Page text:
If you are traveling by plane, book a direct flight if possible. This could reduce stress on your pet by eliminated extra handling during layovers and decreasing the chance that he could be accidentally left on the tarmac during inclement weather. Be sure that your pet has up-to-date vaccinations and a health certificate from your veterinarian prior to departure. Check that your crate is the proper size, has some type of bedding inside for comfort, and has proper identification. Crates should be marked “Live Animal”, as well as with your name, cell phone number and destination. Placing a photo of your pet on the crate, as well as carrying one with you could also be a lifesaver if your pet accidentally escapes. Be sure that your pet is wearing a clear identification tag.

If you are taking a road trip, here are some precautions for your pet’s safe arrival. If your pet isn’t used to riding in the car, take him on a series of short trips prior to your road trip to prepare him. Remember, that the safest place for your pet when riding in the car is in a well-ventilated pet crate. If you decide not to use a crate, keep your pet in the back seat and it’s recommended to use a harness that fastens to the safety belt. Never allow your pet to climb into your lap while driving, ride with his head outside the window, or to ride uncrated in the back of a pickup truck. These could be dangerous scenarios for your furry friend. Be sure your pet has a clear identification tag, with up-to-date contact information in case he accidentally gets loose. Never, ever leave your pet unattended in a parked car. This is an important precaution year-round, in cold weather your car can act as a refrigerator, holding the cold in and causing pets to freeze to death.

We are also striving to keep our resident pets safer as well, and would like to send out a huge thank you to the Presque Isle Rotary for helping us to be able to install our new combined security/fire alarm system. This amazing new security feature will automatically will notify local authorities in the event of a detected break-in, and has both smoke and thermal detection in case of a fire emergency.

Wishing you and yours, safe travels and a wonderful holiday season!

Stop by the Central Aroostook Humane Society and check out the pets that are up for adoption. Our hours are Tuesday through Saturday 10:00 to 4:00, closing for lunch 12 – 12:30. You can also check us out on Facebook and petfinders.com. Please be responsible, spay and neuter your pets.

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Toast for the Animals – A Smashing Success

Toast for the Animals – A Smashing Success

Gloria J. Towle

Board Member

The Sixth Annual Toast for the Animals was a smashing success and an amazing fundraiser for the Central Aroostook Humane Society.   This event is planned and put on annually by the CAHS Board Members. Close to 200 people attended the event this year with many first time guests arriving to see what all the excitement was about. Close to $9,500.00 was raised, with part of the proceeds going to build a handicap accessible front entrance onto the shelter.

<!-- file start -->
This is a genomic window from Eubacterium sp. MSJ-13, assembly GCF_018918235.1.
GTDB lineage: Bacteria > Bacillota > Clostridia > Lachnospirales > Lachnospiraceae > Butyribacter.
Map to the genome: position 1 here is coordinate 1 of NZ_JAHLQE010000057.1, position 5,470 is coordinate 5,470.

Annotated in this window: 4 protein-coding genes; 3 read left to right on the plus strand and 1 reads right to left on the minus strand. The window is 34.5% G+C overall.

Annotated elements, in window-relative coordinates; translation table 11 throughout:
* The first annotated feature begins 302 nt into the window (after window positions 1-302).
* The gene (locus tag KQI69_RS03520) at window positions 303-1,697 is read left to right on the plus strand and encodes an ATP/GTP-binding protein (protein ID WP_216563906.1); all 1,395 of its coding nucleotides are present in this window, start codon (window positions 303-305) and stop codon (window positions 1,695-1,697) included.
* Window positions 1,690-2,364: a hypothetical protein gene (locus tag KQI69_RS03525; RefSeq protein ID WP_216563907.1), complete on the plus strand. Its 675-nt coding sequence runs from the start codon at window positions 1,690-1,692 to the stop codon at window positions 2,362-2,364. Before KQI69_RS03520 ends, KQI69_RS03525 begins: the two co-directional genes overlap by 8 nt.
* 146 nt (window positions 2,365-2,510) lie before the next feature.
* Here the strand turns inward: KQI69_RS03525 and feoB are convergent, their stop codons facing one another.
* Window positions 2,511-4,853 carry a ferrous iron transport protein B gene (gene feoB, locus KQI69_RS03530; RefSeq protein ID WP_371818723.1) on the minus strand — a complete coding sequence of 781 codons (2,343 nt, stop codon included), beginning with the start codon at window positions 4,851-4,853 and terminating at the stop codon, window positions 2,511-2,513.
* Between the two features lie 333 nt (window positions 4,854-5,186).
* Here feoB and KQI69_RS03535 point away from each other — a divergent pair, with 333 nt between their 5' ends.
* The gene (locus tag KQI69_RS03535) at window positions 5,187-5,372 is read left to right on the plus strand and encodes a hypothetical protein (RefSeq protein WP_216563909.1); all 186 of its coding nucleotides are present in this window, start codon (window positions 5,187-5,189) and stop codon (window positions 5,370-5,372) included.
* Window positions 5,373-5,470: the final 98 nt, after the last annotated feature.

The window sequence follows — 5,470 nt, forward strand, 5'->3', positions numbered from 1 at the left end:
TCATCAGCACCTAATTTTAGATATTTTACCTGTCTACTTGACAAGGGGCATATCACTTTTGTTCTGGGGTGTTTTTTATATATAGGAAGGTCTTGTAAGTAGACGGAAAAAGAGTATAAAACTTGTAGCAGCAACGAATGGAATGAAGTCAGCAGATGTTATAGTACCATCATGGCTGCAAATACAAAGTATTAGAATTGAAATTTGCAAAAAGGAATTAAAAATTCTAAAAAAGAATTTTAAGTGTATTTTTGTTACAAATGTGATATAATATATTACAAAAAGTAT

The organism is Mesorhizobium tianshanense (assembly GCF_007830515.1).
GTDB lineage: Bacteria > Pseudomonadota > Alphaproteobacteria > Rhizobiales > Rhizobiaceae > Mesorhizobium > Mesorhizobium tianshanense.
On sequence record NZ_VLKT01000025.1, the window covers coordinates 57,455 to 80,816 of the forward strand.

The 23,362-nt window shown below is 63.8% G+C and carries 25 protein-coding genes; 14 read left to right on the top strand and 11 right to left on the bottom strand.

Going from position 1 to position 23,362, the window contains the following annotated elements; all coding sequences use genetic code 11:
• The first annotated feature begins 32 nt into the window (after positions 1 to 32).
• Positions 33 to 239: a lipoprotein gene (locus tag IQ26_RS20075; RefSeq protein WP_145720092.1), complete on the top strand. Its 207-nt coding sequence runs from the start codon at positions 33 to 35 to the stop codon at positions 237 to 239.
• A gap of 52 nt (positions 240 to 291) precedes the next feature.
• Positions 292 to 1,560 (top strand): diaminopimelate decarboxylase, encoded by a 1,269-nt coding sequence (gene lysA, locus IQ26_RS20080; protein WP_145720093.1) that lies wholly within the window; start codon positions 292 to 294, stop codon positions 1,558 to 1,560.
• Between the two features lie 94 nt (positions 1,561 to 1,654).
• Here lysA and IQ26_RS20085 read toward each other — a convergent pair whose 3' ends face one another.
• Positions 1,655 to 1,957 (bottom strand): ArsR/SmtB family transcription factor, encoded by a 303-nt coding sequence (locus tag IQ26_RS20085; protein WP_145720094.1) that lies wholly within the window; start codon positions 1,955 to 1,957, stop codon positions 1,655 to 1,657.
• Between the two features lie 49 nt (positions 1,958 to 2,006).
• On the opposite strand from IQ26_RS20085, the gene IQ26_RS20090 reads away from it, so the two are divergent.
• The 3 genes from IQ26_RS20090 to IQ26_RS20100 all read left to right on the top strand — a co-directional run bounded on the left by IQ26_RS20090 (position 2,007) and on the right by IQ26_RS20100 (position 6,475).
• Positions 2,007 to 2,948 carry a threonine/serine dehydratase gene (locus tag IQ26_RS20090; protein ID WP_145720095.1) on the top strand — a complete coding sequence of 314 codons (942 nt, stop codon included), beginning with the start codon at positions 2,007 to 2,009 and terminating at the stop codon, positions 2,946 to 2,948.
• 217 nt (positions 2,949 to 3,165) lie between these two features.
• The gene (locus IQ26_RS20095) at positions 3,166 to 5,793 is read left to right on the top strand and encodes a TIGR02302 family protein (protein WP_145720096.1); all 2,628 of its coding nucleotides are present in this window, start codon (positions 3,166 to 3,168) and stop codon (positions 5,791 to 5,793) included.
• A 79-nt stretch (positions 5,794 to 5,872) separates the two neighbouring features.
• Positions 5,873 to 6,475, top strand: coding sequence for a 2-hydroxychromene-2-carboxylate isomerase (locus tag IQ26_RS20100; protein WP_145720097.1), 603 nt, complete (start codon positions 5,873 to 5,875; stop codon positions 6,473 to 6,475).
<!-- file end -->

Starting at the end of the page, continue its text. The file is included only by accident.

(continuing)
Because of the growing event, this year we teamed up with the University of Maine at Presque isle Campus Center and Aramark and we report that we couldn’t have been happier with the outcome. Not only did we enjoy a larger venue, but the food and service was outstanding.

The Wine & Beer that were showcased were all from Maine Breweries and Wineries, giving the Toast goers a sampling of products that had hops and ingredients that came right from Aroostook County. This year’s music was again, provided by Carol Ayoob & Dan Morin. Their band called Enigmatic North played a variety of soft, easy listening music and the two kept Toast-goers in a festive mood all night long. A slideshow of all the Toast Sponsors and photos of adoptable animals available at the shelter ran throughout the evening, as well as shelter pet “Success Stories” that were lucky enough to find forever homes. This served as a reminder to every one of the real reason they had come to the Toast–to help animals in need.

The real heroes were the businesses and individuals who sponsored the Toast or donated the many wonderful auction items. The silent auction featured over 120 lots, and brought in the lion’s share of the funds raised as attendees bid high knowing the money was going to a worthy cause.  The night also featured many door prizes and a 50/50 drawing! Lucky ticket holder Tricia Barnes generously donated most of the winnings back to the animals!

For those of you wondering about Pictures with Santa Paws…we have been under construction with replacing most of the interior and exterior doors, wall repair and finishing up the installation of our Fire & Security Alarm System. We truly apologize that we will not be able to have Santa Paws during this time, but promise to be back next year bigger and better than ever!

If you are looking for a friend for life, please visit the Central Aroostook Humane Society.  We are open from 10 a.m. to 4 p.m. Tuesday through Saturday, closing for lunch 12:00 to 12:00. You can also check us out on petfinders.com and Facebook. Please be responsible, spay and neuter your pets!